Looking for a reason to take up meditation? A new American study has found that Buddhists really are more happy, calm and serene than people who don't meditate.
At least according to their brain scans.
Neuroscientists from the University of Wisconsin at Madison, used new scanning techniques to delve into the brains of Buddhists. What they discovered was that certain areas of their brains constantly light up, indicating positive emotions and good mood.
Buddhists really are happy people
Interestingly enough, the same results were achieved even when the Buddhists were not meditating. This led researcher, Professor Owen Flanagan, of Duke University in North Carolina, to hypothesise that those happy-looking, calm Buddhists in places like Dharamsala (the home to the Dalai Lama) in India, really are happy and serene people.
The brain scans of veteran Buddhist practitioners showed activity in their left prefrontal lobes. This area of the brain is associated with positive emotions, self-control and temperament.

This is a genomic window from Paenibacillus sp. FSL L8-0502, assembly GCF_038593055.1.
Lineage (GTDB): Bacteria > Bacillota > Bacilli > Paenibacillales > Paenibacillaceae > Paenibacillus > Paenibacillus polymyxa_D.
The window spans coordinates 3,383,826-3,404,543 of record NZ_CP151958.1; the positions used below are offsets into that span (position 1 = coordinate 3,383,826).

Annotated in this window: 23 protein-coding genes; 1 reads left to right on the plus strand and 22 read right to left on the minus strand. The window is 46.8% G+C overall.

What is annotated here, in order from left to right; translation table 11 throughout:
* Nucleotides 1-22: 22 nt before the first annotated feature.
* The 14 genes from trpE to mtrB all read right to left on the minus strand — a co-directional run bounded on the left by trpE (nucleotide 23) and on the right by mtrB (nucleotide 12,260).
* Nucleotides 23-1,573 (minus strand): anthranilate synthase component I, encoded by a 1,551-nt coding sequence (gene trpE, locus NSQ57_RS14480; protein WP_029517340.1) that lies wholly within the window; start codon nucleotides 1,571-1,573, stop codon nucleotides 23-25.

Taming the fear factor
In a similar study, conducted by Dr Paul Ekman, from the University of California San Francisco Medical Center, researchers found a pattern that seemed to suggest that meditation and mindfulness can "tame" the amygdala – the area of the brain that controls fear memory.
Ekman's team discovered that, when compared to normal people, experienced Buddhists were less likely to be shocked, surprised or flustered and they were also less likely to get angry.
In a report in New Scientist magazine, Flanagan said that if the findings of both studies could be confirmed, it would constitute a discovery of great importance. Flanagan says that "The most reasonable hypothesis is that there is something about conscientious Buddhist practice that results in the kind of happiness we all seek." (Health24)
Meditation is medication